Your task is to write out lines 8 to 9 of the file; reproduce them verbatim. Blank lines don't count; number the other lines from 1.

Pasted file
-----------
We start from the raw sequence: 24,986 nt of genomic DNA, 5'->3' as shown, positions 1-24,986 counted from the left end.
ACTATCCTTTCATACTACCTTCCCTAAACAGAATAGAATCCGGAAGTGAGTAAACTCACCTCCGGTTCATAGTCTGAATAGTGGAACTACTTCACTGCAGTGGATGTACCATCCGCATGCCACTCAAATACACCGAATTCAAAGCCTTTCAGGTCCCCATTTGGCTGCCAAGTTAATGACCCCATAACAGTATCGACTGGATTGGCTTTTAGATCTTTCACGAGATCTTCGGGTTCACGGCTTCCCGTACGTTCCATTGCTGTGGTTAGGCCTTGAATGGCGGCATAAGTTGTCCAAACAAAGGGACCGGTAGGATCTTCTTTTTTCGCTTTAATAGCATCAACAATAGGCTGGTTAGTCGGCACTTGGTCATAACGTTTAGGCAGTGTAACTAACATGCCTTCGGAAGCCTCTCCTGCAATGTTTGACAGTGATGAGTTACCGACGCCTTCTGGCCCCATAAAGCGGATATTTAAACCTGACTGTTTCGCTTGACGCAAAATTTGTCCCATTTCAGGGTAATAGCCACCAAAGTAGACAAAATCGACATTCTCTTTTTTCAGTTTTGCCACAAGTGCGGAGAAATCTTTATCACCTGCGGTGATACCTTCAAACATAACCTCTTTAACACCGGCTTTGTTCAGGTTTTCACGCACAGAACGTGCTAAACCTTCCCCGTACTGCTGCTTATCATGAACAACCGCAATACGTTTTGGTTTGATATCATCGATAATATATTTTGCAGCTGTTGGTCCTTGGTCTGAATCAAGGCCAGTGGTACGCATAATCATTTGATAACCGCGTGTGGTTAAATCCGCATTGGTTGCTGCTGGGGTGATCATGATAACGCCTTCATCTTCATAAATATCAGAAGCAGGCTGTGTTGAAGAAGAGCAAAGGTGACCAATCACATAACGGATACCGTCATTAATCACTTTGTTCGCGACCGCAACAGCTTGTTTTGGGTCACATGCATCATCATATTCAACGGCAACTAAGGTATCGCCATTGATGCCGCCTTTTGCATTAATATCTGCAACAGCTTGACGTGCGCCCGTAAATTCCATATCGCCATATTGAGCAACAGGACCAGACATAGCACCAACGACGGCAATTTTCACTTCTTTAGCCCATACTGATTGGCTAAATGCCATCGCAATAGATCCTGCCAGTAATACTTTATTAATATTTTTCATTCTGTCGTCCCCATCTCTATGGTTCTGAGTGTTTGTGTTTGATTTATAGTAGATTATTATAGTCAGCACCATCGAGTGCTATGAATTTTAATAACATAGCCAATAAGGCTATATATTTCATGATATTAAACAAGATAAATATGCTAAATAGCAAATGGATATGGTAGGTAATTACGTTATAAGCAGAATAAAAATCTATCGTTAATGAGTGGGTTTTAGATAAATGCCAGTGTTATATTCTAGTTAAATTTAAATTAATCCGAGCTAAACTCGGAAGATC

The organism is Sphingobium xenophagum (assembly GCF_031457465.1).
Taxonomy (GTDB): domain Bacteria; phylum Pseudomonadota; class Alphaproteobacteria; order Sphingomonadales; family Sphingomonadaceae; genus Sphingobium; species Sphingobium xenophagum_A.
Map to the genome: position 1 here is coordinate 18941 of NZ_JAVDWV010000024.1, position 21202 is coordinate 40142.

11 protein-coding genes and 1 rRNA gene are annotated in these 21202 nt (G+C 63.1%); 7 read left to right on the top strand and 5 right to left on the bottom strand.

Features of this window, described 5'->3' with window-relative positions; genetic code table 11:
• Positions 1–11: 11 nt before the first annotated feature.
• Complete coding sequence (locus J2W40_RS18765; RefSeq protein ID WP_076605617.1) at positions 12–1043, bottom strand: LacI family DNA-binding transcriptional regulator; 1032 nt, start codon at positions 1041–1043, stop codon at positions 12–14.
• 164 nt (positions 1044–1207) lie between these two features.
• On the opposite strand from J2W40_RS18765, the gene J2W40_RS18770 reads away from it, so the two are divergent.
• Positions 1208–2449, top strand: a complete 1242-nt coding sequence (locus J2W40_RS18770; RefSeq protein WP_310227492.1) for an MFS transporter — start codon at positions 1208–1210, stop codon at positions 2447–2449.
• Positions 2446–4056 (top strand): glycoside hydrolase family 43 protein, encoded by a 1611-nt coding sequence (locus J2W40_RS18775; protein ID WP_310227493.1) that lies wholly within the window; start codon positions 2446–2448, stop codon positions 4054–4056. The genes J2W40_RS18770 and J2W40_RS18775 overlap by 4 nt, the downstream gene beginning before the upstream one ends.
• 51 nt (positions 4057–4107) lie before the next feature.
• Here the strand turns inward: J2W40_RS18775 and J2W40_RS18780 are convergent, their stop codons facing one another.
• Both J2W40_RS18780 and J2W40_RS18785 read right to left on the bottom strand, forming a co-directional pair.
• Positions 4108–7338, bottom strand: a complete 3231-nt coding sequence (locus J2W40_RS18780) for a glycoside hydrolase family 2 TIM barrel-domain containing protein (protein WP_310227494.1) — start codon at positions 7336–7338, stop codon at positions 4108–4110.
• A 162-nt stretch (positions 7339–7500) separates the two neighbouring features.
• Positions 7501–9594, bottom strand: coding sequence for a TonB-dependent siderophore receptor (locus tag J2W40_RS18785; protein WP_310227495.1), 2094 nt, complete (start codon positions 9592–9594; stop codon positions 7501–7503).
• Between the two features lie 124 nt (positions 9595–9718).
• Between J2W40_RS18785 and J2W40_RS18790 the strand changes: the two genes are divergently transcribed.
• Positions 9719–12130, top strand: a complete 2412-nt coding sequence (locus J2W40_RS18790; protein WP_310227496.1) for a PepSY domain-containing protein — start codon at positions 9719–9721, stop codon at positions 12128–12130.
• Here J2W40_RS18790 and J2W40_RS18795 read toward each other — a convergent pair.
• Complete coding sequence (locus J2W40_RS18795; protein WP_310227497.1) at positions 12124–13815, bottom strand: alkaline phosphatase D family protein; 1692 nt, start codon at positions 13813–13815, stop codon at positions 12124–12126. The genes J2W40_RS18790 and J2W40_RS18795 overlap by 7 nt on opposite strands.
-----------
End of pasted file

• Positions 1–11: 11 nt before the first annotated feature.
• Complete coding sequence (locus J2W40_RS18765; RefSeq protein ID WP_076605617.1) at positions 12–1043, bottom strand: LacI family DNA-binding transcriptional regulator; 1032 nt, start codon at positions 1041–1043, stop codon at positions 12–14.